Anything by Faulkner, and On the road by Kerouak.
For thrillers, James Ellroy until he totally gave up on sentences in The Cold Six Thousands.
Grisham is always really solid and writes better than most.
I enjoy Harlan Coben,(Myron Bolitar stories, though repetitive and badly written are aways a lot of fun.)
Killing Floor by Lee child.

I don't like to give advice philosphical works, but you have to read Pensees by PAscal at least once in your lifetime
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  #56  
Old 08-15-2007, 01:45 PM
L'ennemi. L'ennemi. is offline
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Default Re: A lifetime of must reads

How could I forgot Ficciones by Borges?
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  #57  
Old 08-15-2007, 10:34 PM
brianr brianr is offline
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Default Re: A lifetime of must reads

a thread from last yr. - some good ones in here -
http://forumserver.twoplustwo.com/showfl...part=1&vc=1

I stand by what I wrote then:
Readable "literate" fiction (ignore all movies made out of these):
A Prayer for Owen Meany - John Irving
Nobody's Fool - Richard Russo
The Amazing Adventures of Kavalier & Clay - Michael Chabon
Lonesome Dove - Larry McMurtry
The Power of One - Bryce Courtenay
Ragtime - EL Doctorow
The Rabbit Novels - John Updike (4 in all, each written about 10 yrs apart from 1960-1990)
Life of Pi - Yann Martel
The Killer Angels - Michael Shaara (somewhat accurate historical fiction account of Gettysburg)
The Stand - Stephen King - unabridged version

worth the effort:
War and Peace
Grapes of Wrath

nonfiction - Barbarians at the Gate (story of RJR Nabisco LBO in 1980's)
The Great Bridge - McCullough - story of Brooklyn Bridge
The Big Test - Nicholas Lemann - story of SATs and impact on American society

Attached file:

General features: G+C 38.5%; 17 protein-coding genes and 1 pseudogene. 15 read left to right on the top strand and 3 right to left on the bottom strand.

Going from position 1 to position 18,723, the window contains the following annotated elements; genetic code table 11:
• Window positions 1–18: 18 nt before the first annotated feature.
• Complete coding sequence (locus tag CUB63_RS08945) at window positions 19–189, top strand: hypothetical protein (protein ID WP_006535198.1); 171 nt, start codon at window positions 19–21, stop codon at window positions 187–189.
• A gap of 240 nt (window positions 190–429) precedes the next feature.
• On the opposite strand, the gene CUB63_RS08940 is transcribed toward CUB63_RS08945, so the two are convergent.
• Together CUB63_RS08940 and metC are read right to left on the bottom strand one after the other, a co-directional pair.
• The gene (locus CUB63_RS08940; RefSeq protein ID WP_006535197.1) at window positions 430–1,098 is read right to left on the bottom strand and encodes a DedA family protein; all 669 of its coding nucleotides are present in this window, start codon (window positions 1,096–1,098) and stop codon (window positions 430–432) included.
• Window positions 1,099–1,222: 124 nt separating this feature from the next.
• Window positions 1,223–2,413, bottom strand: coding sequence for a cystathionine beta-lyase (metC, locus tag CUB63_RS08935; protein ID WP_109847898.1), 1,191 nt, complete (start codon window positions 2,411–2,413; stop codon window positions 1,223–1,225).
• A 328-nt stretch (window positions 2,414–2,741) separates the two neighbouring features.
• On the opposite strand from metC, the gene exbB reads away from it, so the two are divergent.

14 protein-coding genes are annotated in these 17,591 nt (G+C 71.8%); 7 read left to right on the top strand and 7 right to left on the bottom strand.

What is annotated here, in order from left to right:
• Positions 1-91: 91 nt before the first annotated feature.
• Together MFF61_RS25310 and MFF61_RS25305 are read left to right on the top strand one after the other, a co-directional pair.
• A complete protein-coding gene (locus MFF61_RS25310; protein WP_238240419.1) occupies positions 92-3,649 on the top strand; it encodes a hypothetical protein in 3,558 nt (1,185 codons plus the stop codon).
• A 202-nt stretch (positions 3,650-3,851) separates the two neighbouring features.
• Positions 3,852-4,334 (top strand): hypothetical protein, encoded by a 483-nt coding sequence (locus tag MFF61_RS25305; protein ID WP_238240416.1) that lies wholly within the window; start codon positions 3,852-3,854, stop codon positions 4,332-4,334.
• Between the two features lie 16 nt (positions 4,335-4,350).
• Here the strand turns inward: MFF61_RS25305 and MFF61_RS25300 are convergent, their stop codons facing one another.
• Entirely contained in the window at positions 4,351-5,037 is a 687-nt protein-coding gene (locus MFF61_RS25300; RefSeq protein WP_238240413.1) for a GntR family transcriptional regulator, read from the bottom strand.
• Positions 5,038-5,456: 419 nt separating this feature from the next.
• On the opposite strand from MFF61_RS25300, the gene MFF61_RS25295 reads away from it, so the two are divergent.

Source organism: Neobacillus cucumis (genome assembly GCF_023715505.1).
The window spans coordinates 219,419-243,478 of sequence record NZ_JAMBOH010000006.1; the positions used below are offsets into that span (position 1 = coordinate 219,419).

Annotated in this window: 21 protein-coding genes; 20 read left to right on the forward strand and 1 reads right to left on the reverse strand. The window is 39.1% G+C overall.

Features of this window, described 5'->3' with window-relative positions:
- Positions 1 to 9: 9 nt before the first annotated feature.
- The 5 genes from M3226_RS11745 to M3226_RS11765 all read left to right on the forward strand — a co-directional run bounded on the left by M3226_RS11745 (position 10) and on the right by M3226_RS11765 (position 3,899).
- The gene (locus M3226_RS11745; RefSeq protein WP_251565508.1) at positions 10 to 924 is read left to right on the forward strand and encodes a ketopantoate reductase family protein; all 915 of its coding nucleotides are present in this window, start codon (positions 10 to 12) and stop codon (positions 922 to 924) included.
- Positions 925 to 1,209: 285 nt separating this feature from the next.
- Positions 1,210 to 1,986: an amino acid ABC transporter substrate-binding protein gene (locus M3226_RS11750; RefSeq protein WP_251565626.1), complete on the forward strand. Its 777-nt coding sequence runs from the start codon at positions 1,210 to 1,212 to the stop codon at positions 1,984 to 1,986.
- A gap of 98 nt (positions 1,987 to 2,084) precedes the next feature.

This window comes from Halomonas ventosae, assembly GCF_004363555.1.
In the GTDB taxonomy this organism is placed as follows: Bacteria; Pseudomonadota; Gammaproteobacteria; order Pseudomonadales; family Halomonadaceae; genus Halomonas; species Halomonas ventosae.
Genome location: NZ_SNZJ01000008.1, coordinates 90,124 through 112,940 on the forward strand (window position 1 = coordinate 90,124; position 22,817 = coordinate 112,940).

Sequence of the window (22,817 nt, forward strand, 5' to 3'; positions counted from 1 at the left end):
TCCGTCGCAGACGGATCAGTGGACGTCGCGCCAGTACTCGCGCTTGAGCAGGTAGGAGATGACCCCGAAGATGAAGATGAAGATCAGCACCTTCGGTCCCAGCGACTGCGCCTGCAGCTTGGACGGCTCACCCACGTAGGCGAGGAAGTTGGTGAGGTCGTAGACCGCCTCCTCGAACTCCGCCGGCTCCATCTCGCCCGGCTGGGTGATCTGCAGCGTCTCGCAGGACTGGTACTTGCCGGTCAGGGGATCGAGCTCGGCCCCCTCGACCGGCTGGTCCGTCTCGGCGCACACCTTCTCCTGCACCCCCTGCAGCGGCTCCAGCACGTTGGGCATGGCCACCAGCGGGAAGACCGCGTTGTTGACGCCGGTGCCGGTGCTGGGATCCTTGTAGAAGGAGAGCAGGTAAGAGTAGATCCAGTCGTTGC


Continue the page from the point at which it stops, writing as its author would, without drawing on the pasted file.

anything by Kurt Eichenwald
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  #58  
Old 08-16-2007, 01:22 AM
shemp shemp is offline
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Default Re: A lifetime of must reads

A couple of relatively recently published books/authors (compared to so many of the "classics") that I like to recommend:

Second Jose Saramago, but not so much the earlier choice, I think I'd begin with "The History of the Siege of Lisbon" or "Balthusar and Blimunda," both masterpieces, imo.

I like Eco as well, but I think "The Island of the Day Before" is his best.

And I didn't see a Roth title-- I thought "American Pastoral" was a masterpiece.
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  #59  
Old 08-16-2007, 04:28 AM
stigmata stigmata is offline
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Default Re: A lifetime of must reads

[ QUOTE ]
Example: I recently got season two of Rome for review, and it made me want to find some good historical books on the Romans. But where to start?

[/ QUOTE ]

Such an awesome series, so dissapointing they cancelled it. It ends a bit poorly, purely because they were building up to series 3 and then it just ends suddenly. But everything else about it is top-notch.

I, Claudius by Robert Graves is a classic book and deserved a mention in this thread.
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  #60  
Old 08-16-2007, 07:48 AM
Jeff W Jeff W is offline
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Default Re: A lifetime of must reads

[ QUOTE ]
Example: I recently got season two of Rome for review, and it made me want to find some good historical books on the Romans. But where to start?

[/ QUOTE ]

Start with original sources... Plutarch, Livy, Seutonius, Tacitus, etc...